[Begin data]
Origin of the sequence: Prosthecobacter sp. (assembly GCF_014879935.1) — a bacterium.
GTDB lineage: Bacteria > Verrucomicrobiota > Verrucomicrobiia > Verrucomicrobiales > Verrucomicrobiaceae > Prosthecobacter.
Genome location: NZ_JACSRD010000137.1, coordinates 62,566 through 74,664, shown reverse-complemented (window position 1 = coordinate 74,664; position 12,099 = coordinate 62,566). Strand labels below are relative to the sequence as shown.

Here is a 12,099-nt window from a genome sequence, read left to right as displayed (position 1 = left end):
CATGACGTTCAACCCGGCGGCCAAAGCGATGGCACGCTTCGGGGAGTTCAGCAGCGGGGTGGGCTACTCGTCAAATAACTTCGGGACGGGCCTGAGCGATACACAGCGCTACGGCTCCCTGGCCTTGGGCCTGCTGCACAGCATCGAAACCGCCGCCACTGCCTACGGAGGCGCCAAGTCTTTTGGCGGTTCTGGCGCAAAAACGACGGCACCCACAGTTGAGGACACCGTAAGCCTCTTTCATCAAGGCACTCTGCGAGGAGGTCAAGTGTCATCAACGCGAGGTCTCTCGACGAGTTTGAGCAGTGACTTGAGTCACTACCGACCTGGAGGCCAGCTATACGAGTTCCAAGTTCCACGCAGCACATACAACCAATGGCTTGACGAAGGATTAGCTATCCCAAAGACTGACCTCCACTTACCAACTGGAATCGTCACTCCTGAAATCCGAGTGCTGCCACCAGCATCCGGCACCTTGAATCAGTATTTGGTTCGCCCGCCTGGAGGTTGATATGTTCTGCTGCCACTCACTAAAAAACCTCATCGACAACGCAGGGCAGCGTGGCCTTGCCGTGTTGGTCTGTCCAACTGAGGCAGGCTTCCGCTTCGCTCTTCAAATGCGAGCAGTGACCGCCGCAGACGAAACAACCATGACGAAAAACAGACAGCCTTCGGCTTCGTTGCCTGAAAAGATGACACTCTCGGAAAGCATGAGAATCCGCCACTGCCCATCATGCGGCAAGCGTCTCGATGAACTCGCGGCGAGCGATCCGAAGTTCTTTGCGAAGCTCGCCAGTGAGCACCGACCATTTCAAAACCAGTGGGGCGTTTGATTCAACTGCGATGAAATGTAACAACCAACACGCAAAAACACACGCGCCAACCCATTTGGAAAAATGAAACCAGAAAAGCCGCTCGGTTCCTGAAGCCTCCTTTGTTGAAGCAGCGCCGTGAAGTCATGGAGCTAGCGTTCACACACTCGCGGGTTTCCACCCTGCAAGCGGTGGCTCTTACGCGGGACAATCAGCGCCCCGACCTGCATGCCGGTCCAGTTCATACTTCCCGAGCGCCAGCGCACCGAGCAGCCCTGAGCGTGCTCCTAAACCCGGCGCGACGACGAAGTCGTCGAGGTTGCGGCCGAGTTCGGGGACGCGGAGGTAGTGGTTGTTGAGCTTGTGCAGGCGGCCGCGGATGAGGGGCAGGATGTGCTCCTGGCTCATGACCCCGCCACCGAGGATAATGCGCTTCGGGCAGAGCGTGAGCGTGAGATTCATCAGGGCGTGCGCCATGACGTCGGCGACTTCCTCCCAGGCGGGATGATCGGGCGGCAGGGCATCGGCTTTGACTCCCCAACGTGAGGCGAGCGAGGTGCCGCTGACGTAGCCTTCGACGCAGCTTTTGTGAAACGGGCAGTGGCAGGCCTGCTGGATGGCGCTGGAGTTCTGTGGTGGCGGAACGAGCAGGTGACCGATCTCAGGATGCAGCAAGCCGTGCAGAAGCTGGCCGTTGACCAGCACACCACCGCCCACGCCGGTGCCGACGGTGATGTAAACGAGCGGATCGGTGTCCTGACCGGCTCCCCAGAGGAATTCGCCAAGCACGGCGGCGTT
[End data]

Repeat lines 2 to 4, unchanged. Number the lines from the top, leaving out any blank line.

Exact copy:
GTDB lineage: Bacteria > Verrucomicrobiota > Verrucomicrobiia > Verrucomicrobiales > Verrucomicrobiaceae > Prosthecobacter.
Genome location: NZ_JACSRD010000137.1, coordinates 62,566 through 74,664, shown reverse-complemented (window position 1 = coordinate 74,664; position 12,099 = coordinate 62,566). Strand labels below are relative to the sequence as shown.

Here is a 12,099-nt window from a genome sequence, read left to right as displayed (position 1 = left end):